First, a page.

2
$\begingroup$

Suppose $f$ is a real function on $(0, 1]$ and $f \in \mathscr{R}$ on $[c,1]$ for every $c>0$. Define $\int_0^1 f(x)dx=\lim_{c\to 0} \int_c^1 f(x)dx$ if this limit exists (and is finite).

(a) If $f \in \mathscr{R}$ on $[0,1]$, show that this definition of the integral agrees with the old one.

(b) Construct a function $f$ such that the above limit exists, although it fails to exist with $|f|$ in place of $f$.


This is Problem 7 of Chapter 6 in Principles of Mathematical Analysis by Rudin. For (a), I can prove the equation is correct but I am not sure what does 'definition agrees' mean? For (b), I have no idea.

Thank you in advance.

$\endgroup$
  • 1
    $\begingroup$ For (b) suppose, for $n\in \Bbb N,$ that $\int_{1/(n+1)}^{1/n}f(x)dx=(-1)^n/n .$ Suppose that when $x\in [1/(n+1),1/n]$ then $f(x)\leq 0$ if $n$ is odd, while $f(x)\geq 0$ if $n$ is even. $\endgroup$ – DanielWainfleet Nov 17 '18 at 10:26
  • $\begingroup$ The above answer is more intuitive. $\endgroup$ – Tengerye Nov 20 '18 at 9:02
4
$\begingroup$

$b$) Using the well known integral $$ \int_{1}^\infty \frac{\sin x}{x}\mathrm dx $$ which converges conditionally, we reflect reflect everything to near $0$ by sending $$ x\to 1/x $$ and find $$ \int_{1}^\infty\frac{\sin x}{x}\mathrm dx= \int_0^1\frac{\sin(1/y)}{y}\mathrm dy $$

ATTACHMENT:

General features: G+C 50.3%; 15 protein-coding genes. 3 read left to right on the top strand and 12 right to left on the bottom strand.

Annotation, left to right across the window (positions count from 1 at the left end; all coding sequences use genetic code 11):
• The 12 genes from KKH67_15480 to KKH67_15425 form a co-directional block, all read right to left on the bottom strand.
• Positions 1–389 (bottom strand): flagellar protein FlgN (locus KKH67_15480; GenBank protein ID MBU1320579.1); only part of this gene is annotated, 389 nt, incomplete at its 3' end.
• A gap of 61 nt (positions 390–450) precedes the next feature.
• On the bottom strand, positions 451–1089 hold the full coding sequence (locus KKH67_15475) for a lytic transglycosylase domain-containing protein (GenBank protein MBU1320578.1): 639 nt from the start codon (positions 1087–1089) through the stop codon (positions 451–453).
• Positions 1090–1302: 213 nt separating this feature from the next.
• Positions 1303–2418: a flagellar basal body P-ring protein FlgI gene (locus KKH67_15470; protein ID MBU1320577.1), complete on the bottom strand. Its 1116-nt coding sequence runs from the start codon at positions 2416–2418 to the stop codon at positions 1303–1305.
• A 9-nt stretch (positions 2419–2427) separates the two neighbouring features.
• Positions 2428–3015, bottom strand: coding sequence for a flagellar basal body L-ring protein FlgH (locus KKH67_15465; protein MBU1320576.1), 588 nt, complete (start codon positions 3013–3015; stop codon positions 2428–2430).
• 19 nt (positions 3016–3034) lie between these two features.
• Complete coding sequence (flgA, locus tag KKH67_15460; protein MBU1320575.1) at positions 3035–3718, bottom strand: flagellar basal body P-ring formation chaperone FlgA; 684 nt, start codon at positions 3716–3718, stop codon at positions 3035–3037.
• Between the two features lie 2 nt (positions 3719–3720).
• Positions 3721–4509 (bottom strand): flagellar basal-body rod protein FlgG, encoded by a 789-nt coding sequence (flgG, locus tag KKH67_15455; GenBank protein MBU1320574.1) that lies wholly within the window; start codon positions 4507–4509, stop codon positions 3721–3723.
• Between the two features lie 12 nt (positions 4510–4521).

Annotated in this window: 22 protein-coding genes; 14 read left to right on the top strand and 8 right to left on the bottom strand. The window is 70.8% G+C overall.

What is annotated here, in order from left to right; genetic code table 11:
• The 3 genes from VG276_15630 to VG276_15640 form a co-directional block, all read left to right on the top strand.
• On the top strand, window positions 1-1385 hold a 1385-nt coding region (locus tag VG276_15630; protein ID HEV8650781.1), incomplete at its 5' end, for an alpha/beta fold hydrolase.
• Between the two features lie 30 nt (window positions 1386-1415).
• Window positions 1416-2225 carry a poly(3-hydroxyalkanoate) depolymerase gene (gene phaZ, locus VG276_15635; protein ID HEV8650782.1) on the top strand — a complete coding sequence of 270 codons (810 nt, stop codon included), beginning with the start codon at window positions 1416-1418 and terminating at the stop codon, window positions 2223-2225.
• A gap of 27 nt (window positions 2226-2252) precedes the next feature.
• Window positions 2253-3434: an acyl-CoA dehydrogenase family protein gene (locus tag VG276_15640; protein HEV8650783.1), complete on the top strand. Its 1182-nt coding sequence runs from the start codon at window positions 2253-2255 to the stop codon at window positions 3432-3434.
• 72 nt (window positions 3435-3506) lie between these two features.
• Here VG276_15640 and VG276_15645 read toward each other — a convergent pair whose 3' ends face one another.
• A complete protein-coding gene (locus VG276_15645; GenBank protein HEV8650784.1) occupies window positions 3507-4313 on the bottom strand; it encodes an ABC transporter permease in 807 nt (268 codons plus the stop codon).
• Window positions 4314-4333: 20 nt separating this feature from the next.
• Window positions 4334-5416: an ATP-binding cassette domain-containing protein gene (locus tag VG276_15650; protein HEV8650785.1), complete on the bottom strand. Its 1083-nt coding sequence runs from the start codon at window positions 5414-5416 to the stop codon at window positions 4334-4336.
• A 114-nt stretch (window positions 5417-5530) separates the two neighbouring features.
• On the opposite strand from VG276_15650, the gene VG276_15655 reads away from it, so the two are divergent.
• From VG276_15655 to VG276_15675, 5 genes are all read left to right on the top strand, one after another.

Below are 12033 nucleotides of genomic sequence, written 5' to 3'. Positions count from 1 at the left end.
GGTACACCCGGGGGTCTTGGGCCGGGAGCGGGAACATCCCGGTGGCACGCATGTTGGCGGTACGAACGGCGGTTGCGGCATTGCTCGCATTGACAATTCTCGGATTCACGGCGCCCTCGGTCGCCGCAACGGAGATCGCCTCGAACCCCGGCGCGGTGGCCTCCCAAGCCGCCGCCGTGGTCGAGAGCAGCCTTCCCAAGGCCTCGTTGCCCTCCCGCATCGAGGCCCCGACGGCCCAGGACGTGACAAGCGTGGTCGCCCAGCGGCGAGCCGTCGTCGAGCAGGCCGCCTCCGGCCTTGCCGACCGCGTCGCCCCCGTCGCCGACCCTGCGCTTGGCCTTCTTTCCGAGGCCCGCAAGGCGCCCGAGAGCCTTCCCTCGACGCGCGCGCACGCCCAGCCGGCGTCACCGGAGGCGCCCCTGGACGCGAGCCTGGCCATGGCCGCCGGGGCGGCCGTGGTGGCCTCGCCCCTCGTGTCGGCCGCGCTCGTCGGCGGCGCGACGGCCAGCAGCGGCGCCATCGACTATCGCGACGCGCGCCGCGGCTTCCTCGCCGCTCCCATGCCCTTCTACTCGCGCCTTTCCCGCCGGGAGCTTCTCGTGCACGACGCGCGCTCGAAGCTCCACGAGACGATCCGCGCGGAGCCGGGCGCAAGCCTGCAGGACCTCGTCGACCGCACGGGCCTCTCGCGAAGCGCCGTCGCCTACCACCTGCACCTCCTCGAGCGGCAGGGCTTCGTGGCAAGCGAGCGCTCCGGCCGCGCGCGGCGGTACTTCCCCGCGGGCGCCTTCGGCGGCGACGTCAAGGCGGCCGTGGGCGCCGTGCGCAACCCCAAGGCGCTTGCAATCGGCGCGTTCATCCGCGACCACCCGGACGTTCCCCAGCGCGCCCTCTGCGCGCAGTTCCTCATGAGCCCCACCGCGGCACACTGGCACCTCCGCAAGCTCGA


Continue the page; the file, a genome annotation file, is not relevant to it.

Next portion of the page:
For part $a$, you must prove using the definition of the Riemann integral that for a function which is integrable on $[0,1]$, the number $$ \int_0^1 f(x)\mathrm dx $$ is the same as the number $$ \lim_{c\to 0^+}\int_c^1f(x)\mathrm dx $$

$\endgroup$
  • $\begingroup$ I think, it should be $\int_0^1\frac{\sin(1/y)}{1/y}\mathrm dy$ in third display. Awesome answer by the way. I had seen a discrete construction before for this, and now know a well-known function can also serve the purpose. $\endgroup$ – Silent Dec 12 '18 at 2:29
  • $\begingroup$ @Silent thank you. Did you forget the derivative term in the substitution? $\endgroup$ – qbert Dec 12 '18 at 16:47
  • 1
    $\begingroup$ Thank you very much, for pointing that out. It is integration by substitution! $\endgroup$ – Silent Dec 13 '18 at 3:10

Your Answer

By clicking “Post Your Answer”, you agree to our terms of service, privacy policy and cookie policy

Not the answer you're looking for? Browse other questions tagged or ask your own question.